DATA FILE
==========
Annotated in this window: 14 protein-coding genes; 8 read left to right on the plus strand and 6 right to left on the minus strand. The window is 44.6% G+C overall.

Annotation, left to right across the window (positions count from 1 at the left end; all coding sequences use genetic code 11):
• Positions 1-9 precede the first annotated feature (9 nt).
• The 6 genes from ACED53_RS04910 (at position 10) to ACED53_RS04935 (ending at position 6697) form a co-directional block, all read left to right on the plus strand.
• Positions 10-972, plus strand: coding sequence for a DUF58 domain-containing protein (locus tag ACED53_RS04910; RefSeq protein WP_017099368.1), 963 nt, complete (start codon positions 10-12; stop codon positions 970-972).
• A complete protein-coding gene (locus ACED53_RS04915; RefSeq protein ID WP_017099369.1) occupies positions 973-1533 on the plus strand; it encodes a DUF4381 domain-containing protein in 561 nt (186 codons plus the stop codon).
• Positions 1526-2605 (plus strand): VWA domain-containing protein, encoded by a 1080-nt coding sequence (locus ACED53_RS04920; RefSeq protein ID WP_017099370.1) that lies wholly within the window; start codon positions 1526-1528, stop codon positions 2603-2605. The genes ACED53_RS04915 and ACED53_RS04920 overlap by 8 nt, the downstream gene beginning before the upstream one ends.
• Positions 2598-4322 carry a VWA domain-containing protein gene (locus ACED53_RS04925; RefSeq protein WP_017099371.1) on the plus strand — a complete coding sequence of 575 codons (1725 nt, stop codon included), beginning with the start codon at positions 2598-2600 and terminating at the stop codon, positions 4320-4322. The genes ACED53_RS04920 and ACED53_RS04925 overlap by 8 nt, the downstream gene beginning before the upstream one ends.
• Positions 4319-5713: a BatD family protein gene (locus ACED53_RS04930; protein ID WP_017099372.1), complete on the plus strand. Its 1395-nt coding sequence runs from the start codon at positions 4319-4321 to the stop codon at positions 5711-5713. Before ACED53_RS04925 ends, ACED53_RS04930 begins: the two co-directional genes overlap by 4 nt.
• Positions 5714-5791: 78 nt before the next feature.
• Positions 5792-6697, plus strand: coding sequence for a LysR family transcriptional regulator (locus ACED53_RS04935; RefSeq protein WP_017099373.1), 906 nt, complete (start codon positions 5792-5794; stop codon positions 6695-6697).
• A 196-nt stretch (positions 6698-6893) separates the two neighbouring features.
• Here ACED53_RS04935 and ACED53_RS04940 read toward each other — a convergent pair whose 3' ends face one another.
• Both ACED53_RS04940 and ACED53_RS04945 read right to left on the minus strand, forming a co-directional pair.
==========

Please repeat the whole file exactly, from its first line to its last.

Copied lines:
Annotated in this window: 14 protein-coding genes; 8 read left to right on the plus strand and 6 right to left on the minus strand. The window is 44.6% G+C overall.

Annotation, left to right across the window (positions count from 1 at the left end; all coding sequences use genetic code 11):
• Positions 1-9 precede the first annotated feature (9 nt).
• The 6 genes from ACED53_RS04910 (at position 10) to ACED53_RS04935 (ending at position 6697) form a co-directional block, all read left to right on the plus strand.
• Positions 10-972, plus strand: coding sequence for a DUF58 domain-containing protein (locus tag ACED53_RS04910; RefSeq protein WP_017099368.1), 963 nt, complete (start codon positions 10-12; stop codon positions 970-972).
• A complete protein-coding gene (locus ACED53_RS04915; RefSeq protein ID WP_017099369.1) occupies positions 973-1533 on the plus strand; it encodes a DUF4381 domain-containing protein in 561 nt (186 codons plus the stop codon).
• Positions 1526-2605 (plus strand): VWA domain-containing protein, encoded by a 1080-nt coding sequence (locus ACED53_RS04920; RefSeq protein ID WP_017099370.1) that lies wholly within the window; start codon positions 1526-1528, stop codon positions 2603-2605. The genes ACED53_RS04915 and ACED53_RS04920 overlap by 8 nt, the downstream gene beginning before the upstream one ends.
• Positions 2598-4322 carry a VWA domain-containing protein gene (locus ACED53_RS04925; RefSeq protein WP_017099371.1) on the plus strand — a complete coding sequence of 575 codons (1725 nt, stop codon included), beginning with the start codon at positions 2598-2600 and terminating at the stop codon, positions 4320-4322. The genes ACED53_RS04920 and ACED53_RS04925 overlap by 8 nt, the downstream gene beginning before the upstream one ends.
• Positions 4319-5713: a BatD family protein gene (locus ACED53_RS04930; protein ID WP_017099372.1), complete on the plus strand. Its 1395-nt coding sequence runs from the start codon at positions 4319-4321 to the stop codon at positions 5711-5713. Before ACED53_RS04925 ends, ACED53_RS04930 begins: the two co-directional genes overlap by 4 nt.
• Positions 5714-5791: 78 nt before the next feature.
• Positions 5792-6697, plus strand: coding sequence for a LysR family transcriptional regulator (locus ACED53_RS04935; RefSeq protein WP_017099373.1), 906 nt, complete (start codon positions 5792-5794; stop codon positions 6695-6697).
• A 196-nt stretch (positions 6698-6893) separates the two neighbouring features.
• Here ACED53_RS04935 and ACED53_RS04940 read toward each other — a convergent pair whose 3' ends face one another.
• Both ACED53_RS04940 and ACED53_RS04945 read right to left on the minus strand, forming a co-directional pair.